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Inject Some Income Into Your TFSA With These 3 Dividend Studs

Do you want to protect your TFSA against volatility with steady income that comes in whether the markets go up or down?

If so, dividend stocks are just what the doctor ordered. Not only is dividend income relatively stable compared to capital gains, but it can also serve as a decent proxy for the overall health of a company. Stocks that can afford to pay long-term dividends usually have dependable earnings, so investing in dividend stocks can save you from sinking money into a lost cause.

Over the past few years, the S&P/TSX Composite Index delivered fairly sluggish gains. In a five-year period where the S&P 500 gained 54%, the TSX returned a tepid 12%. Those returns don’t exactly inspire, but they’ve had the welcome consequence of pushing dividend yields fairly high. As a result, it’s now extremely easy to find 3-4% yielders on the TSX.

If you’re looking to add some regular income into your TFSA or RRSP, here are three dividend stocks that fit the bill.

Canadian Tire (TSX:CTC.A)

Canadian Tire is one of Canada’s best-known companies. As the nation’s biggest vendor of outdoor supplies and miscellaneous auto products, it’s well known from coast to coast. It’s also been a halfway decent investment, gaining 37% over the past five years to the TSX’s 12%.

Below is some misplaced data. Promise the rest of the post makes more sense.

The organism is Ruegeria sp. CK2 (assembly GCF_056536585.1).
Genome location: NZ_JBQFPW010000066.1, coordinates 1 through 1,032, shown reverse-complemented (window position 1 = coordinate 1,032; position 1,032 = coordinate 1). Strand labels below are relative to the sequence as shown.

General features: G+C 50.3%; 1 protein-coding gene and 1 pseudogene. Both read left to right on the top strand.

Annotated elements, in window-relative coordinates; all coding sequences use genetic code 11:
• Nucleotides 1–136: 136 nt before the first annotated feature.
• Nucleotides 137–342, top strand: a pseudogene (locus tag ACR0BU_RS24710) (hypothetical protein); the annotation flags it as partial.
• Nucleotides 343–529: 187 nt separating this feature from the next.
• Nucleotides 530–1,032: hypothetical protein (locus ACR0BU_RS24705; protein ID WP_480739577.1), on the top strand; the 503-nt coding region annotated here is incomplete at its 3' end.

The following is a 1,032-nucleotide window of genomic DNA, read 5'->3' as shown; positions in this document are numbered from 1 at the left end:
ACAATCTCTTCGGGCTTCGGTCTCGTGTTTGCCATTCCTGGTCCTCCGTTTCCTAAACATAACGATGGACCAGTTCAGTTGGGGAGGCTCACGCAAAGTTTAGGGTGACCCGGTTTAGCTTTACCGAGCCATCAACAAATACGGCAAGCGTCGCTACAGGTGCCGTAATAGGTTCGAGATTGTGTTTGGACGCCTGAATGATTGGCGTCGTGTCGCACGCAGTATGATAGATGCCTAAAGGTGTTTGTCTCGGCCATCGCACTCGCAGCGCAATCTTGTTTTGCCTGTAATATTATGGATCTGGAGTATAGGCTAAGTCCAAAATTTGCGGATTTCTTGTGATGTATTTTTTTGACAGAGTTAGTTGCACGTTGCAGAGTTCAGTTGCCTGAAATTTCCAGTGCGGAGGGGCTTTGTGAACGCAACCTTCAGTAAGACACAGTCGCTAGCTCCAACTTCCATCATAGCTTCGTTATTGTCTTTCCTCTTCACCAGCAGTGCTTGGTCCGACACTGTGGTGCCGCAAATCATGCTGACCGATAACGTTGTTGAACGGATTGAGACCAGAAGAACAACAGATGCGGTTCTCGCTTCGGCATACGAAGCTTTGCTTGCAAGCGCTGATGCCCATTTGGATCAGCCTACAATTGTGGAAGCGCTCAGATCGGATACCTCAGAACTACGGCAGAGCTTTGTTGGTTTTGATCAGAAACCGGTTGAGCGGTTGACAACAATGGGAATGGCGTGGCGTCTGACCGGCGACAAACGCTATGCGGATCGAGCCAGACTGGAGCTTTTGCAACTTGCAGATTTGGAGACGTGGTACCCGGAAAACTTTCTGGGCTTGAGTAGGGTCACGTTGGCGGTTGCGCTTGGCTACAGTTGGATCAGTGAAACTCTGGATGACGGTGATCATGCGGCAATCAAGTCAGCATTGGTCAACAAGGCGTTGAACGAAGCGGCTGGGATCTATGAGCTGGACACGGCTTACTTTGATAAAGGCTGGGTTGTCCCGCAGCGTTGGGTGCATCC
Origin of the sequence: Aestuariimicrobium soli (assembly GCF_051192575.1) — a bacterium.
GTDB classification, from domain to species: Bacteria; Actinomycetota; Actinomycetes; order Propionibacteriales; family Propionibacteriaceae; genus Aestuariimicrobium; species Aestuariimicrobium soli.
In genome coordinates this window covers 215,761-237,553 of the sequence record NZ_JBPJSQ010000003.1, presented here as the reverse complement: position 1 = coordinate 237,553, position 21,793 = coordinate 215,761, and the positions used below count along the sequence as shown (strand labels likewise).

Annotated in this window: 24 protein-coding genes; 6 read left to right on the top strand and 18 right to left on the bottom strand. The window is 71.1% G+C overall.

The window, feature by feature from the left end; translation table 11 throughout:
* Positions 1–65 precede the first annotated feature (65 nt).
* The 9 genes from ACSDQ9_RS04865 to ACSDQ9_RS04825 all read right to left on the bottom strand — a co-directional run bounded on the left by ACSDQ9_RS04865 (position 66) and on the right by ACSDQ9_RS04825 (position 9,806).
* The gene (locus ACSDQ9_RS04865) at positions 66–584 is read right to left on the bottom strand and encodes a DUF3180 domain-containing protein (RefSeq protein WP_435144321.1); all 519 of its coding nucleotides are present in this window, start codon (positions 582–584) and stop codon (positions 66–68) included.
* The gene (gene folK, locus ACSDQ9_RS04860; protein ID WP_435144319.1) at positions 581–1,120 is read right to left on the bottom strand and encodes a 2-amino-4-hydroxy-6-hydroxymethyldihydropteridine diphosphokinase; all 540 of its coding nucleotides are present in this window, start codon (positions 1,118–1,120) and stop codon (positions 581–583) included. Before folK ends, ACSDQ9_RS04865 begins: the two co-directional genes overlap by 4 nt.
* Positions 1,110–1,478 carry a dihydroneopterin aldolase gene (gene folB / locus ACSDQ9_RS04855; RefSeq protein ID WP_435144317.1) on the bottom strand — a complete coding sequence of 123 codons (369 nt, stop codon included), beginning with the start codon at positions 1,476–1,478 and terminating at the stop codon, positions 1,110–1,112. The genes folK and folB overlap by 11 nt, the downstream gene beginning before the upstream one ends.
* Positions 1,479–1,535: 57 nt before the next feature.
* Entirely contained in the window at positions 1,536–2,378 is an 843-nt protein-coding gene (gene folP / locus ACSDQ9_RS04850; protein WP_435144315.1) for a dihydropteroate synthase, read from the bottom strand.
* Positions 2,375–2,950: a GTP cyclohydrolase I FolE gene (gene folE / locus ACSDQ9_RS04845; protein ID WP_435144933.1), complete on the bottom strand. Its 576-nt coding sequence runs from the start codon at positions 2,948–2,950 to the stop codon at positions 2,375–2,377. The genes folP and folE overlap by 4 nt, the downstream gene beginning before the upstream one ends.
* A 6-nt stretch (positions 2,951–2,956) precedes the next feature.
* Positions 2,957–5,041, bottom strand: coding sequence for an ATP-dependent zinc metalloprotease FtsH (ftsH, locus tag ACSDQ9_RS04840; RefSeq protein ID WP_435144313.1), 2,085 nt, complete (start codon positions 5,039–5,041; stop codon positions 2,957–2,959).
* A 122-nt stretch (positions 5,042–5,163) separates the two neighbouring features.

In its most recent quarter, Canadian Tire grew revenue by 5.5% and diluted EPS by 16.6% year over year. Canadian Tire shares pay a dividend that yields about 2.85% as of this writing, and the company has grown its dividend dramatically from $0.35 to $1.05 since 2013. Should that growth rate continue into the future, you could find yourself with a 7% yield in five years’ time (on shares purchased today).

Royal Bank (TSX:RY)(NYSE:RY)

Royal Bank is one of Canada’s oldest and largest bank stocks. The company was notable for growing earnings by 7% year over year in its most recent quarter, when most Canadian bank stocks flat-lined over the same period.

Royal Bank shares yield about 4% at present, and the dividend has been growing year after year. Financial stocks are a bit of a concern area at the moment, being hit by slowing mortgage growth and growing credit risks. However, Royal Bank seems to be handling these risk factors better than most other banks, as evidenced by its superior growth in Q1.


Fortis is Canada’s largest private utility and one of its best long-term dividend stocks. With an uninterrupted 45-year track record of raising its dividend, it is a classic income grower.

As a utility, Fortis predictably has a mountain of debt; however, all companies in the capital-intensive utility sector face this problem. On the positive side, the highly regulated nature of this industry means that investors can count on utilities for steady income streams. Utility stocks are also great in recessions because their product is a bare necessity that people can’t simply opt out of.

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Fool contributor Andrew Button has no position in any of the stocks mentioned.

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